The March pumps have really bad suction with air locks.
On my 49 they used a higher quality Cal Marine pump.
I've only had it lose prime once, and it took 5 minutes to fix by unscrewing the filter.
I agree that adding more "stuff" is just adding more potential for winterizing issues, etc.
The point being, if it takes 10 minutes to prime once per season, that isn't on the top of my fixit list.
Years ago I was helping someone troubleshoot a Dufour with a March pump.
Problem was the through hull was installed in such a way that when the boat heeled over 20 degrees, the through hull was out of the water.
Tried everything including check valves. Finally had to "move" the through hull.
 
May 13, 2011
420
Hunter 40.5 Legend Jupiter
Unfortunately where my pump is is where it's staying due to the way it was installed - 'poorly'

However I have to say I've had the exact opposite experience pump wise. The Cal pumps I have found to be poor when it comes to corrosion and reliability - the march pump seems to be a lot better made or so it seems?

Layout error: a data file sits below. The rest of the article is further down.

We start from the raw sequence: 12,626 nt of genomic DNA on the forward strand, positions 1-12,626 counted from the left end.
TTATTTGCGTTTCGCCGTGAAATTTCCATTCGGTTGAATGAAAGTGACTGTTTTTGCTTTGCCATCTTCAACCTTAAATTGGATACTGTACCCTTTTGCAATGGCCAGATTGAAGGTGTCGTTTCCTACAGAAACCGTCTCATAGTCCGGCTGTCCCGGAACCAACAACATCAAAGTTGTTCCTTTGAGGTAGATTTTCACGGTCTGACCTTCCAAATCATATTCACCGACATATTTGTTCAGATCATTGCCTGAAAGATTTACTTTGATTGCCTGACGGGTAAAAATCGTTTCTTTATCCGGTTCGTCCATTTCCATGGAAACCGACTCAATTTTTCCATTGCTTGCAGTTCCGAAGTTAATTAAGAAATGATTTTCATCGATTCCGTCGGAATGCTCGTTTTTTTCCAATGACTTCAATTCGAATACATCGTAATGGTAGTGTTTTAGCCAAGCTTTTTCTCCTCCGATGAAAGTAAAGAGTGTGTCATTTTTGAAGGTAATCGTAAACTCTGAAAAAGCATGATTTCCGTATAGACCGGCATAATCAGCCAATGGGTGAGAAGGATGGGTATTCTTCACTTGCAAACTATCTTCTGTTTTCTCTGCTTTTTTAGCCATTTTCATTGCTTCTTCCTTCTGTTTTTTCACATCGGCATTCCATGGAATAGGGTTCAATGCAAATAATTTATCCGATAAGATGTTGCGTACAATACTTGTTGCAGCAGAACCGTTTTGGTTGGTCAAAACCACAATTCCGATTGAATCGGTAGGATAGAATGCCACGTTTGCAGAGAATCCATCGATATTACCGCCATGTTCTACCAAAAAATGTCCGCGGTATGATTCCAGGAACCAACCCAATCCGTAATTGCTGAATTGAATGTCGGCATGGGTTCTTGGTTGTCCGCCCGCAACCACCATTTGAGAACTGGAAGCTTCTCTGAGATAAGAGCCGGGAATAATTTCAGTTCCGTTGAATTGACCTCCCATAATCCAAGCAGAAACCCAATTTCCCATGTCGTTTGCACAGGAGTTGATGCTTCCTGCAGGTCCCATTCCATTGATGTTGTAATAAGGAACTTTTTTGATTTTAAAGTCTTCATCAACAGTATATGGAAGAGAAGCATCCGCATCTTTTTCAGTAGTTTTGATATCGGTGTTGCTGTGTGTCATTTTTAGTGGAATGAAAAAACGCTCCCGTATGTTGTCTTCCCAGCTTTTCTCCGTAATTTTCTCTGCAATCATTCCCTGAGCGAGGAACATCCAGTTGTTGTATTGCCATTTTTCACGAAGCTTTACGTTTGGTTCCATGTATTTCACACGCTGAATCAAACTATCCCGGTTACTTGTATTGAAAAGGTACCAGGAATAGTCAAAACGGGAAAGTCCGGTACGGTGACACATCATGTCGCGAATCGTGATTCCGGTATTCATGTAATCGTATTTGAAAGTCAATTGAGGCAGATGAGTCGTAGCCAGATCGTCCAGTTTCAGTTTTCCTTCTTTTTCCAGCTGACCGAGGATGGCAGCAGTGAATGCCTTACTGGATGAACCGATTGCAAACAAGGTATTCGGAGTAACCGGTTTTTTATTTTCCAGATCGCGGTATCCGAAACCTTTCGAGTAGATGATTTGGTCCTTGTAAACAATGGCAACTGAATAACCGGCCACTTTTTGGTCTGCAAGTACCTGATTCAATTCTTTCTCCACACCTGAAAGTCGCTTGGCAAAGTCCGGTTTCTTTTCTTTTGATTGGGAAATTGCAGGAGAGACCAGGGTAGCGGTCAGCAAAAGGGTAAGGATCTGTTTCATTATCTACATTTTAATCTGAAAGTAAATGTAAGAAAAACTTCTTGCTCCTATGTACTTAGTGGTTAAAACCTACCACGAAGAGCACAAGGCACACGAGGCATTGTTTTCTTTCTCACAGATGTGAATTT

Even when I spoke to the main supplier here in Florida for both cal and March pumps they couldn't say anything positive about the cal pumps - apparently they used to be quality but not anymore (a Google search I did whilst replacing my 2nd cal showed similar responses)

As for winterizing - thankfully not needed where I am :)
 
May 16, 2007
1,509
Boatless ! 26 Ottawa, Ontario
We have T's on our though hulls. One side has the original hose the other a valve and a hose barb. The barb allows winterizing with antifreeze or in our case summerizing with Saltway. I keep a piece of hose on the barb for our AC. To prime it I just close the through hull, put the hose on our galley sink tap, open the valve, turn on the water. It only takes a minute. We usually only need to do it if the boat has been hauled.

Bob